The Israeli air force launched further air strikes against Lebanese border villages on Tuesday.

Lebanese security sources said Israeli aircraft hit Bayyada and Mansoureh.

Israeli jets also struck eastern Lebanon and roads leading to Syria.

Hezbollah fighters said in a statement that they had beaten back some of the advances in southern Lebanon.

Resistance

"The Israeli forces started from Monday night until the early  hours of Tuesday morning to try to take control of the  triangle of Aita al-Chaab/al-Qaozah/Ramie villages but Hezbollah fighters confronted them ... forcing them to retreat," the statement said.

Aita al-Chaab is near the Lebanese border from where Hezbollah fighters entered Israel on July 12 and kidnapped two Israeli soldiers and killed eight others.

The movement said Israeli troops were trying to take control of a hill overlooking all three villages.

Hezbollah has also said it has destroyed an Israeli warship off the coast of Tyre. Israel has denied the claim.

The Israeli army said it had killed 20 Hezbollah fighters in southern Lebanon over the past 48 hours.

An army spokeswoman said: "We have killed 20 Hezbollah terrorists during the past two days in the sectors of Taibe and Al-Adeissa."

Hezbollah said it had lost three men during the fighting.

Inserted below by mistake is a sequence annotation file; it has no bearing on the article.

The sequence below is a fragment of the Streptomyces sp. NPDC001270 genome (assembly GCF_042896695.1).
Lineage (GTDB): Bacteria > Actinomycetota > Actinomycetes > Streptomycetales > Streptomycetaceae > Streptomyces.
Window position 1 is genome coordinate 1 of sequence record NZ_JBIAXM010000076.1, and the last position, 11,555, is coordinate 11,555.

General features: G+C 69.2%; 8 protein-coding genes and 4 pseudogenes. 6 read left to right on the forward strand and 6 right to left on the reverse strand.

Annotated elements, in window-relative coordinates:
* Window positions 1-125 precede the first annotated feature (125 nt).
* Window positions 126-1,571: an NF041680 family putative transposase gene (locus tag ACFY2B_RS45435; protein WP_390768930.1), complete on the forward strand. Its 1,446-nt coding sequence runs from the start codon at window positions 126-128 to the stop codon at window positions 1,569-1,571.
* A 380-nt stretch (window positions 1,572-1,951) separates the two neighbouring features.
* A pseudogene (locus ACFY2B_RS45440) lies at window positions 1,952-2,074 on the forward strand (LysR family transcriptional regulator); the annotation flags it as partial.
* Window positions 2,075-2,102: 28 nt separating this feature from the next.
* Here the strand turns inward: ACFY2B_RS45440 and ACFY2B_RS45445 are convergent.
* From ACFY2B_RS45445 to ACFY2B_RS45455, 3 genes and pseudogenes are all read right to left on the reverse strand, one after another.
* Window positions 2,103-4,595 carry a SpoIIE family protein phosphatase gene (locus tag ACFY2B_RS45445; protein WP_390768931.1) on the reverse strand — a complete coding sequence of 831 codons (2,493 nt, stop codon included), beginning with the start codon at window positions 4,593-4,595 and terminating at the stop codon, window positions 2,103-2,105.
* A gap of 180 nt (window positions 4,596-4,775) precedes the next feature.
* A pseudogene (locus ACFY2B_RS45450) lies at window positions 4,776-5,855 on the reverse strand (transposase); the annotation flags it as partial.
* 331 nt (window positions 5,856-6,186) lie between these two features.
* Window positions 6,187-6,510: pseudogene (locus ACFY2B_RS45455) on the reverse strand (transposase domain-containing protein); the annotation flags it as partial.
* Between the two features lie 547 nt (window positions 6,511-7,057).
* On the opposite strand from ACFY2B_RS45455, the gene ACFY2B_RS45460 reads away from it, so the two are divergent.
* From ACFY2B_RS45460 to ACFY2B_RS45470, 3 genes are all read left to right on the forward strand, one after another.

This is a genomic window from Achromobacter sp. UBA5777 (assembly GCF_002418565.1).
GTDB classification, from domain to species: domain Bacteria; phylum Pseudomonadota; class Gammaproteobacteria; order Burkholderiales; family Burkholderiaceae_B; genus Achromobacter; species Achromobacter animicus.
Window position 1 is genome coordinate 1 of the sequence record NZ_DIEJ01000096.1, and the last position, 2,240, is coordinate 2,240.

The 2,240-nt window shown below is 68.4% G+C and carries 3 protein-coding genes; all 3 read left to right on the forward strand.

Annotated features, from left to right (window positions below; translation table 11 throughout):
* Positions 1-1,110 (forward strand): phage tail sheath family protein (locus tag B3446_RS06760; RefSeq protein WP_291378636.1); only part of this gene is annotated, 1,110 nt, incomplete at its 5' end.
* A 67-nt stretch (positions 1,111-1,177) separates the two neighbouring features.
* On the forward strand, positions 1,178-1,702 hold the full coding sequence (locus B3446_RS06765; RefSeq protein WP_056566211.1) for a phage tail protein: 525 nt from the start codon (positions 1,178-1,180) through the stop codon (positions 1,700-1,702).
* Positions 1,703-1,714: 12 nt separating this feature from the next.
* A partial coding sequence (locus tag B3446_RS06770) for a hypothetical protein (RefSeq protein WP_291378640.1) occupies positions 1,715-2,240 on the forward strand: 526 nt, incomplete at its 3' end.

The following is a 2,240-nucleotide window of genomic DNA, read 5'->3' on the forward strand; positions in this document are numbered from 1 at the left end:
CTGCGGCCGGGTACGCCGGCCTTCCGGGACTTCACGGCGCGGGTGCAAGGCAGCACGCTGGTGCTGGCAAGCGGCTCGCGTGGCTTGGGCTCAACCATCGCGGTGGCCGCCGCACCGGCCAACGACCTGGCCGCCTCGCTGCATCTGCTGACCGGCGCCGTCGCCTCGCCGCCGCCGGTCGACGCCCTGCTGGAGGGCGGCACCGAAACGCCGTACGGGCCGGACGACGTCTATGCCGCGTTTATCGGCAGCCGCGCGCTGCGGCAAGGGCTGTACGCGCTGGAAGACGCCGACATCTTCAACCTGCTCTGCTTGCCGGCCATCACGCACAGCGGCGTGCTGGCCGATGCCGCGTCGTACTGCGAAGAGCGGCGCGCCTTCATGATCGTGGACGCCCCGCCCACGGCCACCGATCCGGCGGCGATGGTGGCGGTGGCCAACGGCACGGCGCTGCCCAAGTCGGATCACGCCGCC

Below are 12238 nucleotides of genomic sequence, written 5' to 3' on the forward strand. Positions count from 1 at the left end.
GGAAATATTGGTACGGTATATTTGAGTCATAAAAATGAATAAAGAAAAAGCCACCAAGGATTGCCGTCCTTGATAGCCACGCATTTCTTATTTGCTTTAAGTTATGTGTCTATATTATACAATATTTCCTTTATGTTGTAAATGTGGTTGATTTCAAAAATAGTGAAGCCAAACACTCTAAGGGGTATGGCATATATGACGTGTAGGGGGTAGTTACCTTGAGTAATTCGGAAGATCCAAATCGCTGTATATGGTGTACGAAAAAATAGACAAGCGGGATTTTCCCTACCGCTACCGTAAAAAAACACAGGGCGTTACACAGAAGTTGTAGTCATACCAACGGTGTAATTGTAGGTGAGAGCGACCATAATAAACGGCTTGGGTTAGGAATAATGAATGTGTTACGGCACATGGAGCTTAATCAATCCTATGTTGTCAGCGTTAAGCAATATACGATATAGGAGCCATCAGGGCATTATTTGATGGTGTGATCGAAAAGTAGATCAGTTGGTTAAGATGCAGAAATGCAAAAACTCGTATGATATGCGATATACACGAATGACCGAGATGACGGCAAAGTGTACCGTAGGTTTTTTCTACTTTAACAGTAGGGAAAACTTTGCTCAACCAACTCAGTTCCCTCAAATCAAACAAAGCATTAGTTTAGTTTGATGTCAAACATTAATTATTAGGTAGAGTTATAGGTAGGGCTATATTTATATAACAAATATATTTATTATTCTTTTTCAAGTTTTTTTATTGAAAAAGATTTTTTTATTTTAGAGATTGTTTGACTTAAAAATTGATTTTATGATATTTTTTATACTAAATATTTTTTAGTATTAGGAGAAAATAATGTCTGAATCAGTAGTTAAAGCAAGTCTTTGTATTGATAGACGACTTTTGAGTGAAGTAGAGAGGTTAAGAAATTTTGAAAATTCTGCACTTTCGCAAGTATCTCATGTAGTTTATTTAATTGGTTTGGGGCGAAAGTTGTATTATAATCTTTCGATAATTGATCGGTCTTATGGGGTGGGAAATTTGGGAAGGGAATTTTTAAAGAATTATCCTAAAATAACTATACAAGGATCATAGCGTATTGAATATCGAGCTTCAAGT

Arab TV channel Al-Arabiya reported that three Israeli soldiers had been killed in the area.

Further advance

A senior Israeli official has said the Israeli army will move deeper into southern Lebanon and hold on to that territory for several weeks, until a multinational force can deploy there.

Israel Radio, Israel Army Radio and a Israeli goverment official said ground forces would reach the Litani River, about 30km north of the Israeli-Lebanese border.

Ephraim Sneh, a senior Labour Party politician, indirectly confirmed the planned push to Litani in an interview.

Asked by Israel Radio how long troops would hold on to territory up to the Litani, Sneh said: "We are not talking about days we are talking about longer, but not about months."

Sneh, a former deputy defence minister, spoke hours after Israel's security cabinet approved a broader ground offensive into southern Lebanon.

However, two other government officials said the cabinet approved taking only a smaller area of land, a strip about seven kilometres from the border.